My day to day interaction with Starbucks didn't change much as a result of this change. I still have a gold card, still get my coffee the same ways at the same times, and still spend way to much money there. Seriously, how does that even happen?

I guess what I'm trying to get at is that, while the wrapping changed, the product stayed the same. Starbucks doesn't sell CUPS-they sell COFFEE. (Well, they sell tumblers and mugs and stuff, but that's not the point.)

I've changed the way the blog looks and the way you can leave comments and interact with the content I put here. Unfortunately the blog won't display the comments that people have left on the last few months worth of comments, but switching now ensures that comments will henceforth be saved!

A couple of months ago I saw John Mark McMillan in concert, and as he was introducing a new song he said something that I'm still chewing on today:
Truth doesn't change, but language evolves.
The blog might look a bit different, but I'm still doing the same stuff, writing the same way, and serving the same God! :)

Thursday, November 3, 2011

Conference Setlist 10/28-10/30

This past week we had our Regional Conference for the Navigators: 370 students from around 14 different campuses (in Hawaii, California, Arizona, and Utah!) gathered in Pine Valley, CA (near San Diego) for three days to pursue God intentionally and corporately. This is an annual event but this was by far the largest amount of people that we'd ever had come! We maxed out the facilities at the camp we were at and were scrambling to find places for everyone to lay their head down at night! Praise God for an amazing problem to have to deal with: TOO MANY STUDENTS! :)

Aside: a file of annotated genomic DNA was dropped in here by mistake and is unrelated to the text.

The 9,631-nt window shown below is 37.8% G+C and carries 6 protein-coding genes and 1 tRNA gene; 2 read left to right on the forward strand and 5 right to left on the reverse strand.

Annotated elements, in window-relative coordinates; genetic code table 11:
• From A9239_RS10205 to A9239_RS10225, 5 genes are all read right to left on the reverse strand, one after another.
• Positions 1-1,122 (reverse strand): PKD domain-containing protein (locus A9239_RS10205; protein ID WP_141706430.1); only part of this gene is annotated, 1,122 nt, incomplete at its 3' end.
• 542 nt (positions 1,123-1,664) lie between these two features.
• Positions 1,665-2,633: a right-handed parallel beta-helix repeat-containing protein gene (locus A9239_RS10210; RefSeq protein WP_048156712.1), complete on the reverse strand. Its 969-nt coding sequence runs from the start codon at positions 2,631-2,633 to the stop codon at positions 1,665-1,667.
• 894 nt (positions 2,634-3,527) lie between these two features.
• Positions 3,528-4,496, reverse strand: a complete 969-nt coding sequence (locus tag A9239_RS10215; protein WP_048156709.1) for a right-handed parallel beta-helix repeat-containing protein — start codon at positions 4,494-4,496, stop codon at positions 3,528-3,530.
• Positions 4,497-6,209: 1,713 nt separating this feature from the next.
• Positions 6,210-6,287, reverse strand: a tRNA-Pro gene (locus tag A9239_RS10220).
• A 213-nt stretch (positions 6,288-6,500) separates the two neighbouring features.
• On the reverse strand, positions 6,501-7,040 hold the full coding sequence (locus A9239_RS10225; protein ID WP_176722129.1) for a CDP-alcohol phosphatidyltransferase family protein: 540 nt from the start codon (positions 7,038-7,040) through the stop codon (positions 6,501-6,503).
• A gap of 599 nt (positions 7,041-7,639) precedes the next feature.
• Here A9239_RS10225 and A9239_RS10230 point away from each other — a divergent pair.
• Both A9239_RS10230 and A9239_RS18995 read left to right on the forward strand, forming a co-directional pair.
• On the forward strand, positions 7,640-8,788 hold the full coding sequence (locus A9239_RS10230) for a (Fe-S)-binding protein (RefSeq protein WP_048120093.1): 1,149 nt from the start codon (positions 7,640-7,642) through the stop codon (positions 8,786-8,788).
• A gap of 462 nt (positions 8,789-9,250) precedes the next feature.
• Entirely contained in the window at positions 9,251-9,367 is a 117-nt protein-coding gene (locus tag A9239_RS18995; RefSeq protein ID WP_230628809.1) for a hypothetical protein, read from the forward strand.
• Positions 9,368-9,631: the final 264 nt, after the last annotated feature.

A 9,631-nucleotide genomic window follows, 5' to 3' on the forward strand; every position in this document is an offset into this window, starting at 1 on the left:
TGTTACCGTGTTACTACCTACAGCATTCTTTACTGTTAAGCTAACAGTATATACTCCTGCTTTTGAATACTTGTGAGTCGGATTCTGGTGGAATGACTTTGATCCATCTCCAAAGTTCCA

I was honored to be asked to lead worship throughout the weekend, an opportunity I jumped at! God has blessed me with this passion and our ministry at Long Beach with an overabundance of talented musicians! So I assembled a six piece band (including me: two acoustic guitarists, one electric, piano/keyboard player, bass player, and drummer) and we set to practicing and preparing.

I could go on and on about how the weekend went, but to keep it short and simple: it surpassed all my expectations! The band really came together well and I think we found that balance between not being so BAD that you're distracting but also not being so GOOD that you're distracting (i.e. making it a performance). The feedback that I got over the course of the weekend was nothing but encouraging and I'll never forget specific moments from the weekend like the first song, the various times everyone sang a-cappella ("How Great Thou Art" being the most obvious), and the ways I saw God moving and answering prayers during the extended time of worship Saturday night.

Normally when I lead worship I share the songs and link to youtube videos of the songs, but this time there's just too many! We played close to thirty different songs and repeated a few of them, so if I were to do that...well, it'd just take FOREVER. I have a compromise, however, with two aspects.

First, I've still included the list but only linked to songs that are newer or people asked me about. If you have questions about any of them, however, PLEASE let me know and I'll do my best to accommodate you!

Second, if you have Spotify you can go to my profile (click here!!) and I've put all these songs in a playlist! If you DON'T have Spotify...well, you should lol. Anyways, I hope one of these two ways will be beneficial to you!

I've organized the songs into a list that's arranged by the them of each talk they were with, since that's how I chose the songs in the first place. Again, let me know if you have any questions or anything!

1. "Your Love Never Fails" by Chris McClarney [Jesus Culture] (Bb)